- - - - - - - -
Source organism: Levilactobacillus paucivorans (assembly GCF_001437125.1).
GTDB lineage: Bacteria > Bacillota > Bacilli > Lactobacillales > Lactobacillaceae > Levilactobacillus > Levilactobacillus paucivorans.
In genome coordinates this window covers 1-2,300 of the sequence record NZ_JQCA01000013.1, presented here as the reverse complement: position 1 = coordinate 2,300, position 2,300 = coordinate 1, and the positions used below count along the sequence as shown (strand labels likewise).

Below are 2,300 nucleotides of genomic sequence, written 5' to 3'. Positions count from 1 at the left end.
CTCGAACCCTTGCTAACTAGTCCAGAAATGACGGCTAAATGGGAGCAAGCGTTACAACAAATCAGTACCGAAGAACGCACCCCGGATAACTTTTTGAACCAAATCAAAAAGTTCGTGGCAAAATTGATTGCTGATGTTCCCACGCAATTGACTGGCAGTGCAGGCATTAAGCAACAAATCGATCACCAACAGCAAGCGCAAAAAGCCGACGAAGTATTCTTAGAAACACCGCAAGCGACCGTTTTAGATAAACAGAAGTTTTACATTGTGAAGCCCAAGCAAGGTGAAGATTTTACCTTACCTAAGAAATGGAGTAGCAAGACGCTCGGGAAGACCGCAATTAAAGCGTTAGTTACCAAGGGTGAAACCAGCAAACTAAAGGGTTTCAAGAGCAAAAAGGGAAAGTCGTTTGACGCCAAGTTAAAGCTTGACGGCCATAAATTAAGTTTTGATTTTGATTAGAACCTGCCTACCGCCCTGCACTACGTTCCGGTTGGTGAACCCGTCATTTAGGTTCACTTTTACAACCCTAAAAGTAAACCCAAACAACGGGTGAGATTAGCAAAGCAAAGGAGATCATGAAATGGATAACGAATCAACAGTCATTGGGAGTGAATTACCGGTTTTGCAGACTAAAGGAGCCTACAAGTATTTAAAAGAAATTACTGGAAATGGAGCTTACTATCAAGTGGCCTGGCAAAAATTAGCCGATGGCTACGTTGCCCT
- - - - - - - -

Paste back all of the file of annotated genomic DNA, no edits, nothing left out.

Source organism: Levilactobacillus paucivorans (assembly GCF_001437125.1).
GTDB lineage: Bacteria > Bacillota > Bacilli > Lactobacillales > Lactobacillaceae > Levilactobacillus > Levilactobacillus paucivorans.
In genome coordinates this window covers 1-2,300 of the sequence record NZ_JQCA01000013.1, presented here as the reverse complement: position 1 = coordinate 2,300, position 2,300 = coordinate 1, and the positions used below count along the sequence as shown (strand labels likewise).

Below are 2,300 nucleotides of genomic sequence, written 5' to 3'. Positions count from 1 at the left end.
CTCGAACCCTTGCTAACTAGTCCAGAAATGACGGCTAAATGGGAGCAAGCGTTACAACAAATCAGTACCGAAGAACGCACCCCGGATAACTTTTTGAACCAAATCAAAAAGTTCGTGGCAAAATTGATTGCTGATGTTCCCACGCAATTGACTGGCAGTGCAGGCATTAAGCAACAAATCGATCACCAACAGCAAGCGCAAAAAGCCGACGAAGTATTCTTAGAAACACCGCAAGCGACCGTTTTAGATAAACAGAAGTTTTACATTGTGAAGCCCAAGCAAGGTGAAGATTTTACCTTACCTAAGAAATGGAGTAGCAAGACGCTCGGGAAGACCGCAATTAAAGCGTTAGTTACCAAGGGTGAAACCAGCAAACTAAAGGGTTTCAAGAGCAAAAAGGGAAAGTCGTTTGACGCCAAGTTAAAGCTTGACGGCCATAAATTAAGTTTTGATTTTGATTAGAACCTGCCTACCGCCCTGCACTACGTTCCGGTTGGTGAACCCGTCATTTAGGTTCACTTTTACAACCCTAAAAGTAAACCCAAACAACGGGTGAGATTAGCAAAGCAAAGGAGATCATGAAATGGATAACGAATCAACAGTCATTGGGAGTGAATTACCGGTTTTGCAGACTAAAGGAGCCTACAAGTATTTAAAAGAAATTACTGGAAATGGAGCTTACTATCAAGTGGCCTGGCAAAAATTAGCCGATGGCTACGTTGCCCT